Bosh v. Cherokee County Governmental Building Authority  (U.S. Dist. Ct., Oklahoma, Nov.  22, 2013)    2013 WL 6150799

Plaintiff filed claims for civil rights violations arising out of alleged excessive force incident at Cherokee County Detention Center (“CCDC”). Plaintiff sought limited production of Facebook evidence related to the incident from one of the Defendants who apparently shared or transmitted information about the incident through his Facebook account. Separately, the Plaintiff sought full production of essentially Plaintiff’s entire Facebook account. While granting the first limited request, the court denied the broader request, deeming it “to be a thinly veiled attempt to gain permission to embark on a ‘fishing expedition’” into the Defendant’s Facebook account. The judge further reasoned that while “the Court is sensitive to Plaintiff’s concerns regarding compliance with this Order, Plaintiff has presented the Court with no reason to believe Defendant Chronister or his counsel of record, who is an officer of this Court in good standing, will neglect their legal or ethical obligations to faithfully comply with this Court’s orders.”

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Social Media Discovery Hotter Than Predictive Coding?

fire isolated over black backgroundIt was a great show last week at LegalTech New York. Definitely an increase in the number and quality of attendees and it was nice to see many friends and colleagues both old and new.

Also very noticeable were the many, many vendors sporting predictive coding (aka technology assisted review) messaging in their respective booths and various forms of marketing material. In fact, one industry colleague pointed me to a recent bold prediction offered by Recommind lawyer Howard Sklar, essentially proclaiming that predictive coding will have really hit the big time when a state bar organization issues an ethics opinion stating “that failure to use predictive coding is ethically questionable, if not unethical.” Sklar goes on to predict that such an opinion will come within the next 18 months.

I don’t disagree that such a development would be a big deal. But my question is, why stop at an advisory ethics opinion? What about an actual published court opinion where a sitting appellate judge decrees, without mincing words, that legal ethics obligations require lawyers to employ predictive coding? Now that would be huge. Something, in fact, like Griffin v. State, 192 Md. App. 518, 535 (2010), which addresses another hot topic in eDiscovery:

“[I]t should now be a matter of professional competence for attorneys to take the time to investigate social networking sites.”

Now to be fair, I must point out that Griffin v. State was reversed and remanded on other grounds (419 Md. 343 (2011)), but I would argue the overall impact from an ethics and best practices standpoint is still there.

Sklar also points out three appellate level cases with written opinions that discuss the concept of predictive coding, without any definitive rulings compelling its use, but nonetheless discussing the concept. Two of the three are even retrievable on Westlaw. I think such appellate-level published decisions are important, which is why we highlight the several thousands of published court decisions in the past three years (see here and here) that have compelled the production of, admitted into evidence, or otherwise recognized the importance of social media evidence to the case at hand. New cases are being published every day, to the point where we candidly have stopped counting due to the deluge. So by the standard set by of my esteemed fellow eDiscovery lawyer Mr. Sklar, social media discovery is a very hot field indeed.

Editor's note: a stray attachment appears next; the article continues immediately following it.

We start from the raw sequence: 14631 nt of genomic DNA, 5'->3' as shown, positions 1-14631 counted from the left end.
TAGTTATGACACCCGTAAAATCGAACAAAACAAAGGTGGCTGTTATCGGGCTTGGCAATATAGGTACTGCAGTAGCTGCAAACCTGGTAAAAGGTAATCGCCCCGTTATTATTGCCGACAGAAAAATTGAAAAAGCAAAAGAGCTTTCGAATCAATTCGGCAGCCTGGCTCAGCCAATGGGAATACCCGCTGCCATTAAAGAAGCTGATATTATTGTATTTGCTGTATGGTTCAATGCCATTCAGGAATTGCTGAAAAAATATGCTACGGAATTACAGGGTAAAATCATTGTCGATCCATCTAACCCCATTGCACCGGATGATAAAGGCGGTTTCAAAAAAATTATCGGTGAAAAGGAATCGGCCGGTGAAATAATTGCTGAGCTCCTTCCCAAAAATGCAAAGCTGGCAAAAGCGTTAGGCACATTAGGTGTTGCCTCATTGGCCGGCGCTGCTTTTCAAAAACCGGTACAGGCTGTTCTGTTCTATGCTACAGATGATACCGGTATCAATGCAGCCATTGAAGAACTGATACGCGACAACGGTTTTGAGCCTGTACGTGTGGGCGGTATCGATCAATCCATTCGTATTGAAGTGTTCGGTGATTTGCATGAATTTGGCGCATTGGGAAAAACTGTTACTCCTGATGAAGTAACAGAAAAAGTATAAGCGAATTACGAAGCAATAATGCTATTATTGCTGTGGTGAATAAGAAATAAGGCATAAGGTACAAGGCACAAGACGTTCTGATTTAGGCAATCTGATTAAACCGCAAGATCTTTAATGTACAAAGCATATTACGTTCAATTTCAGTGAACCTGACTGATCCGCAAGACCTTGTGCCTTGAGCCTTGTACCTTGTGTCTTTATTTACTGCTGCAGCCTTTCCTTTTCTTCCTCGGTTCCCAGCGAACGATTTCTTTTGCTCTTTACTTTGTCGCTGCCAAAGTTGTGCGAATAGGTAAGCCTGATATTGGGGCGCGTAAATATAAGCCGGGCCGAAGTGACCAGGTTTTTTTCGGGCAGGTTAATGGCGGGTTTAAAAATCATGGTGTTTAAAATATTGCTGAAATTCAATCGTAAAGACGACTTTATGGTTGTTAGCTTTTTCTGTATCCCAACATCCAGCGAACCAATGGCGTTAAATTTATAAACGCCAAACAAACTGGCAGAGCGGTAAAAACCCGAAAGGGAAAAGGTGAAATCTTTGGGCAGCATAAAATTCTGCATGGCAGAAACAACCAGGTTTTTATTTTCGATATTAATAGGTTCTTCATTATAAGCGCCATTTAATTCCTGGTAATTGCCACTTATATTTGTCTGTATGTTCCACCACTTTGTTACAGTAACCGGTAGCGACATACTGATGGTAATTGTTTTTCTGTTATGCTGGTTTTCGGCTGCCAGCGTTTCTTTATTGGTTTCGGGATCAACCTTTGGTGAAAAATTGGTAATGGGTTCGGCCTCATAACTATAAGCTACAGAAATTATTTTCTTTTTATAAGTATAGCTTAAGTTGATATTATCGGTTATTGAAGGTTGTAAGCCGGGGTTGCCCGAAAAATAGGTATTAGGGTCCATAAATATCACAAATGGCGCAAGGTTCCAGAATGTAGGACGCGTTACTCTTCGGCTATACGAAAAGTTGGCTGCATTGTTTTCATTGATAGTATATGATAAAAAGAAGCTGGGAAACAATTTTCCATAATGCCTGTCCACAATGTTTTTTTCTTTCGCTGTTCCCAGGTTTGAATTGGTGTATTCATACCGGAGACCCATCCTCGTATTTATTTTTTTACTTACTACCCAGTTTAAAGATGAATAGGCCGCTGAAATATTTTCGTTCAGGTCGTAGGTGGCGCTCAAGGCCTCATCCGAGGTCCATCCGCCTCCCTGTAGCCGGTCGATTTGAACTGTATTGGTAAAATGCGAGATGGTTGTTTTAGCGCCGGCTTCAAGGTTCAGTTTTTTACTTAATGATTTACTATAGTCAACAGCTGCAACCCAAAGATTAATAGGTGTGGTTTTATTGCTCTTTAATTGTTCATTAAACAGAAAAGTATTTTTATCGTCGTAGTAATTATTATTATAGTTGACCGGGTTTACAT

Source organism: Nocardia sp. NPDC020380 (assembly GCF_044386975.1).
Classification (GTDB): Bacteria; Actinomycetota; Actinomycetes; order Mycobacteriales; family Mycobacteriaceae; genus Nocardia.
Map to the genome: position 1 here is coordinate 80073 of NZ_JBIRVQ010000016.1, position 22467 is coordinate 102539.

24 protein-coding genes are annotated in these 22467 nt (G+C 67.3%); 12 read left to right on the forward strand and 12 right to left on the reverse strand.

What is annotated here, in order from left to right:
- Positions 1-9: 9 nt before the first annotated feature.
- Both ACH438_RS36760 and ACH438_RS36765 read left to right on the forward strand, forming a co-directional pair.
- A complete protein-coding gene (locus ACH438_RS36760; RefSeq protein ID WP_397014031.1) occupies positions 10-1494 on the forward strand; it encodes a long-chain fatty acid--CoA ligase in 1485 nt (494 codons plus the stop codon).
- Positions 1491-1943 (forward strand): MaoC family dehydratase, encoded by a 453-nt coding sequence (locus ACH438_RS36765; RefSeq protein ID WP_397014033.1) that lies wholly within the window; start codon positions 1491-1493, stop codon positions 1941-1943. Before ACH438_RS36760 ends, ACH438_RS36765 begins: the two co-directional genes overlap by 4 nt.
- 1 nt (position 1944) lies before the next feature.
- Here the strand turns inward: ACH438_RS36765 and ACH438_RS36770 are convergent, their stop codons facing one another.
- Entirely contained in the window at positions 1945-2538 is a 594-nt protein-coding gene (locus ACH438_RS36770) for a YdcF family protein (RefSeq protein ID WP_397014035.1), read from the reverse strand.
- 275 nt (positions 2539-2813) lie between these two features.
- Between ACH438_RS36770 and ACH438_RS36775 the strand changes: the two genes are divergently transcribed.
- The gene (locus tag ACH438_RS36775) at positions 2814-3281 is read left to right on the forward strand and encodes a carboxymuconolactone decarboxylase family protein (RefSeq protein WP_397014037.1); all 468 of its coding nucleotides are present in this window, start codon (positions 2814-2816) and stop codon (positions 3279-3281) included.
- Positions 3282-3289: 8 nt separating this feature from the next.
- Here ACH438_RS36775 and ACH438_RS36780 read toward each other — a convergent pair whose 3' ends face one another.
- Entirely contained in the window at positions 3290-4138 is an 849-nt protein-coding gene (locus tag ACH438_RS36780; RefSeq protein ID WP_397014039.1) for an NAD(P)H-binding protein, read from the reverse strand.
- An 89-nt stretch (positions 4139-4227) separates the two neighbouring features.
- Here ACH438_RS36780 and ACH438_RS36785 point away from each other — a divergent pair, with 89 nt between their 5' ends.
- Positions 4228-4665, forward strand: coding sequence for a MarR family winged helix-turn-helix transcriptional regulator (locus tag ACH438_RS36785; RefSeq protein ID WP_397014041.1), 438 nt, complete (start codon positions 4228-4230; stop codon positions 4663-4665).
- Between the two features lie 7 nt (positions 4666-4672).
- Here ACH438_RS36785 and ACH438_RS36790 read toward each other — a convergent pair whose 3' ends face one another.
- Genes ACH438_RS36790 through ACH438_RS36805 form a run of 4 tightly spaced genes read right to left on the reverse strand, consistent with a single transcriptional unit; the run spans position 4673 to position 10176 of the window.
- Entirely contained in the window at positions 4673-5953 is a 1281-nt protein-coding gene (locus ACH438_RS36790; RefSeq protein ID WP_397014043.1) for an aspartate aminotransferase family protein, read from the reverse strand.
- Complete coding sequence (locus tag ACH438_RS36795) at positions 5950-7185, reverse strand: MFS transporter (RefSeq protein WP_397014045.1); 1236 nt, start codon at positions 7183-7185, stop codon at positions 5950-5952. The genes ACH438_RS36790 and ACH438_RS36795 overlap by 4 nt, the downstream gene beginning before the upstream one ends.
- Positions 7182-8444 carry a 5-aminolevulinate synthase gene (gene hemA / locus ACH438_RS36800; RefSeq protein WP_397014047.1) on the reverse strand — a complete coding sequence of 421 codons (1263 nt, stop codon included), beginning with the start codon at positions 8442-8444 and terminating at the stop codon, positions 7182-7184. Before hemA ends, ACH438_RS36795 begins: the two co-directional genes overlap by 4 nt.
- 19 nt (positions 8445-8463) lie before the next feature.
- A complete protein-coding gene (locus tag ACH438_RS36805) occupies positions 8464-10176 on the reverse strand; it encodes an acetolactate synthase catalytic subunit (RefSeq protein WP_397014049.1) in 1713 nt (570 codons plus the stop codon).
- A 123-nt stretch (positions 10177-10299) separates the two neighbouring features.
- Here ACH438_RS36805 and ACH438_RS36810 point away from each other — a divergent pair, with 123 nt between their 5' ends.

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689 Published Cases Involving Social Media Evidence (With Full Case Listing)

The torrent of social media evidence continues to grow. In November 2011 we searched online legal databases of state and federal court decisions across the United States to identify the number of cases from 2010 and through November 2011 where evidence from social networking sites played a significant role. As we mentioned then, the numbers exceeded even our high expectations. Recently, we revisited the survey with a little more detail to include results for all of 2011 to be sure we eliminated duplicate entries as well as de minimis entries — defined as cases with merely cursory or passing mentions of social media.

Under these criteria, the more exact number came up to 689 cases. Our raw data and tallying methodology is now public, with the spreadsheet available here, allowing for anyone to review the cases and provide your own analysis. The vast majority of the cases are accessible for free on Google Scholar.  About 5 percent of the listed cases are only available by subscription to Westlaw or LexisNexis.

The search, limited to the top four social networking sites, tallied as follows: MySpace (315 cases), Facebook (304), LinkedIn (39) Twitter (30). Oh, and my colleague Tod Cole insisted that I mention the lone Foursquare case. From the detailed review, a significant percentage, if not the majority of the MySpace cases involved criminal matters. Facebook mentions were trending up with MySpace  trending down as cases with more recent facts worked their way through the system.

Criminal matters marked the most common category of cases involving social media evidence, followed by employment related litigation, insurance claims/personal injury, family law and general business litigation (trademark infringement/libel/ unfair competition). As only a very small number of cases involve a published decision that we can access online, it is safe to assume that several thousand, if not tens of thousands more cases involved social media evidence during this time period. Even so, this limited survey is an important data point establishing the ubiquitous nature of social media evidence and the importance of best practices technology to search and collect this data for litigation and compliance requirements.

- VIEW ALL 689 CASES & MORE HERE >